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- July 19, 2013 at 7:24 pm #8758
I was reading Judith Davidson's book “Sink Into Sleep” when I came across the statement that “…some studies of z drugs like eszopiclone show that effectiveness may be maintained, even after 6 months of use.” The trade name of this sleeping drug is Lunesta. Davidson, by the way, is an advocate for a form of CBT called “sleep therapy”, and is not a supporter of use of sleeping pills on a long term basis.
Still this statement surprised me since I thought all sleeping pills lost effectiveness after several weeks of continual use (although I understand that certain anti-depressant/sleeping pills can last longer). I was wondering how good these studies were and how true the claim is. Is anyone familiar with this medication through use or “expertise” on the subject and if so, can you comment on the effectiveness of Lunesta.July 20, 2013 at 8:25 pm #14808
Apparently the 6 month effectiveness study of Lunesta was sponsored by the drug company, although that does not necessarily mean the findings are not true. I looked at user comments for this sleeping pill on Drugs,com and found quite a few who claimed it was effective after 6 months. I t seemed either it worked well for a long period or it didn't do much at all. One user did say it started to lose effectiveness after 7 months, but even that is good compared to most other sleeping pills.
Also on a related topic the FDA has gone along with it's advisory panel and approved the new sleeping pill suvorexant for use at a 10 milligram level (can be raised to 15-20 milligrams when needed) in early July. This drug is different in that it blocks the action of orexins, which keep people awake. The manufacturer said no additional clinical studies were needed but a manufacturing study would be needed for production at the lower 10 milligram level. The company indicated it would work “expeditiously” with the FDA to get the drug into productionJuly 23, 2013 at 10:34 pm #14809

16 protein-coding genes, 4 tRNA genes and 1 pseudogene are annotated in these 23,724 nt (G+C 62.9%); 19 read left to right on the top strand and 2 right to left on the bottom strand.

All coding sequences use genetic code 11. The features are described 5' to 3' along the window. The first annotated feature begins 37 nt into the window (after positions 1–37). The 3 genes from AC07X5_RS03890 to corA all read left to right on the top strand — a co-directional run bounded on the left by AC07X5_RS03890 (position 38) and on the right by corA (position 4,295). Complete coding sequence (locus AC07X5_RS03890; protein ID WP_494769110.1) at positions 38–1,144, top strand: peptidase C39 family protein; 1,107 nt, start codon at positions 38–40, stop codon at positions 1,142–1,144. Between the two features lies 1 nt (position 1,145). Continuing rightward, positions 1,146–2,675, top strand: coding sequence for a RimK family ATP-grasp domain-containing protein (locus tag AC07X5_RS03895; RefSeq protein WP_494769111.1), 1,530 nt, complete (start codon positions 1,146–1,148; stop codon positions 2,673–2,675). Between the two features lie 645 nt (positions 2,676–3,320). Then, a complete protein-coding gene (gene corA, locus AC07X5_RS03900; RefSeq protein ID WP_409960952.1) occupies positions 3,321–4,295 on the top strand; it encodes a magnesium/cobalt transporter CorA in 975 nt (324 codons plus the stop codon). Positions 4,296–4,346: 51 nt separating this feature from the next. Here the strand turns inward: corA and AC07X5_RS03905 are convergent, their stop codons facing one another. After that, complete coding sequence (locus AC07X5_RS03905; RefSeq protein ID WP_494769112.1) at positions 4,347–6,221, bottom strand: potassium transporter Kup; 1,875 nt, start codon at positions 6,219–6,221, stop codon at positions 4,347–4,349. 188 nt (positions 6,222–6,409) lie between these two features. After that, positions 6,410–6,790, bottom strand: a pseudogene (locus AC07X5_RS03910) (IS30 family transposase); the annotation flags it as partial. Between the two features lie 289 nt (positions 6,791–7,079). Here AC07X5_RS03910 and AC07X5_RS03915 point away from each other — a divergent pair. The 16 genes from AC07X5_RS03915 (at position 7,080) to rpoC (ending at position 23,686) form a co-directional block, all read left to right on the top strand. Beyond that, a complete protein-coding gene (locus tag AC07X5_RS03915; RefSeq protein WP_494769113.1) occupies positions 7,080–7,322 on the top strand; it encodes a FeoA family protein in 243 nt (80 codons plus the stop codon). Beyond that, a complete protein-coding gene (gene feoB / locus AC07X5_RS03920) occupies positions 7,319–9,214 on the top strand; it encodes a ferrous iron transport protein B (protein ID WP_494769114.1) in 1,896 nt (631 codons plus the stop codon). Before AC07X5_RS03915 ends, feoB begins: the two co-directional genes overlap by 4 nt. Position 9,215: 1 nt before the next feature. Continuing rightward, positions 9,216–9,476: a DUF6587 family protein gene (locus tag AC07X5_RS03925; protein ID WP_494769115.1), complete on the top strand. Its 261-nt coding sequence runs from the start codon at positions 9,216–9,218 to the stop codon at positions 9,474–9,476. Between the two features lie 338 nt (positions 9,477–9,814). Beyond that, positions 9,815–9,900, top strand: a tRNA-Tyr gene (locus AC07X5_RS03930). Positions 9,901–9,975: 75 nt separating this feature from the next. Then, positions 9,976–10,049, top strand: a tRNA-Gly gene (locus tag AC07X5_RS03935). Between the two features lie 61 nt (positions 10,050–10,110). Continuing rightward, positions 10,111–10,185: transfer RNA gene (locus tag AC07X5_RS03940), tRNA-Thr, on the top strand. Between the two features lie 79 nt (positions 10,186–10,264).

Martin Reed★ Admin
I would suggest that regardless of the drug, nobody should be on a sleeping pill for that long.The content of this post is provided for informational and educational purposes only. It is not medical advice and is not intended to diagnose, treat, cure, or prevent any disease, disorder, or medical condition. It should never replace any advice given to you by your physician or any other licensed healthcare provider. Insomnia Coach LLC offers coaching services only and does not provide therapy, counseling, medical advice, or medical treatment. All content is provided “as is” and without warranties, either express or implied.July 24, 2013 at 3:48 pm #14810
I agree that long term dependency on a sleeping pill is not a good idea. However, it still is intersting to know to what extent some people can use Lunesta for years with no problem, as some people on Drugs.com claim they are doing. The predominant side effect appears to be a bad taste in the mouth. Of course, what we don't know is the percentage of people who have used Lunesta who have been able to use it long term without it losing it's effectiveness. It is clear from the comments on Drugs.com that Lunesta does not work for everyone. So are we talking about only 5% of users being able to use it long term or are we talking about 30-40%? That is why I hope people who have used it or have some knowledge of it will comment. When claims are made about a sleeping pill's effectiveness you want to know how true it is in reality.